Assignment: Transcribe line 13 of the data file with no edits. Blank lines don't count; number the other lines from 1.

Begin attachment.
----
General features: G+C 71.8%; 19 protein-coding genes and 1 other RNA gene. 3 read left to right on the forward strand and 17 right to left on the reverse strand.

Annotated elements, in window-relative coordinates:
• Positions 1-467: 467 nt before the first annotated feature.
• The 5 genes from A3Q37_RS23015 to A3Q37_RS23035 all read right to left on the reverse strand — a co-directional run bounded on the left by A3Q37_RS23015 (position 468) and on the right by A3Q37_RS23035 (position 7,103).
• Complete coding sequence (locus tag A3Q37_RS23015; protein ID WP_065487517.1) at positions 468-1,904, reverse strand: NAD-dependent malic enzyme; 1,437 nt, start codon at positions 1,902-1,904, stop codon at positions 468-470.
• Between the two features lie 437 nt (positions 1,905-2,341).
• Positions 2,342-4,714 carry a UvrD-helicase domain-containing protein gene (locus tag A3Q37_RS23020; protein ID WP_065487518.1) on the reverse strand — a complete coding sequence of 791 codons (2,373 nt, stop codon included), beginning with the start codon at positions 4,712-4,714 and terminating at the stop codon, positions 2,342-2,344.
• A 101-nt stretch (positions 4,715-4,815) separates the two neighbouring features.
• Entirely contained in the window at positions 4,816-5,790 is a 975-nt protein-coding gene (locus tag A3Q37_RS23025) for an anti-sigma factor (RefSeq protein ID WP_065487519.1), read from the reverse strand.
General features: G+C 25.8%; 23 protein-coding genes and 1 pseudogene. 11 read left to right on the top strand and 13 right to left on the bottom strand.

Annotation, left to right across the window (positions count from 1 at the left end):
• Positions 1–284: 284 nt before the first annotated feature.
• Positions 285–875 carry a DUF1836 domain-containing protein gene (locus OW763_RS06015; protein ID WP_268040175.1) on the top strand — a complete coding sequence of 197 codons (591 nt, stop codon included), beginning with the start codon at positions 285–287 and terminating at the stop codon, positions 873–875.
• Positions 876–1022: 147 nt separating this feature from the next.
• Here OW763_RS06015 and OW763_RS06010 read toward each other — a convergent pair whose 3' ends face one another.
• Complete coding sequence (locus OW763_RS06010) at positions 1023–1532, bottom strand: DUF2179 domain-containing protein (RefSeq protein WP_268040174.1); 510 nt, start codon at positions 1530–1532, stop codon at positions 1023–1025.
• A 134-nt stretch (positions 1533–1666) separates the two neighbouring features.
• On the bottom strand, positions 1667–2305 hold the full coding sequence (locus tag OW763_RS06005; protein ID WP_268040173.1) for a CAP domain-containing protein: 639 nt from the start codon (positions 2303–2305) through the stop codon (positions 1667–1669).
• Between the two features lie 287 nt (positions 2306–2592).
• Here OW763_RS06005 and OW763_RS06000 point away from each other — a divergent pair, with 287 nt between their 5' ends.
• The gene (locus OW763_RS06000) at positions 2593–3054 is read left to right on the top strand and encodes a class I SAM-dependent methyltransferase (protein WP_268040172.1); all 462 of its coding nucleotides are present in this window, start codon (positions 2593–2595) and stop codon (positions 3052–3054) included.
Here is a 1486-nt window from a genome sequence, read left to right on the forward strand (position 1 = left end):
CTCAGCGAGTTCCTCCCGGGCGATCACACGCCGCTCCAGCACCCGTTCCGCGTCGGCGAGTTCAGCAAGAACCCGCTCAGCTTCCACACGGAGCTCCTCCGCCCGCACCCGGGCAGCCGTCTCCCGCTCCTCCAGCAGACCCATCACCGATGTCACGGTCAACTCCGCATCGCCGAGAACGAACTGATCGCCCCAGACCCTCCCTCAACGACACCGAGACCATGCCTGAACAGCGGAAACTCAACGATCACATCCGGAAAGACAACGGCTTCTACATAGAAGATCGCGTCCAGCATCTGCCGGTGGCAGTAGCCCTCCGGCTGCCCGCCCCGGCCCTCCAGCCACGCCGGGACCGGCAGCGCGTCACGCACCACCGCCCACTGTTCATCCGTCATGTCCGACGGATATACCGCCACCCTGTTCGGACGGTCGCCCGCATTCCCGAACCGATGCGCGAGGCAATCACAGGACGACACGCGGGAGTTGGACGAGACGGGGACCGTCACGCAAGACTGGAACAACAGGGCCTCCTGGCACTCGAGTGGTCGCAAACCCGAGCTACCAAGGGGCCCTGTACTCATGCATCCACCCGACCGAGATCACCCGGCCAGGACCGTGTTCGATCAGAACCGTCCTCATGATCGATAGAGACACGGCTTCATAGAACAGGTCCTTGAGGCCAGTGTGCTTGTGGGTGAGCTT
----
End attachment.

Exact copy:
• Positions 285–875 carry a DUF1836 domain-containing protein gene (locus OW763_RS06015; protein ID WP_268040175.1) on the top strand — a complete coding sequence of 197 codons (591 nt, stop codon included), beginning with the start codon at positions 285–287 and terminating at the stop codon, positions 873–875.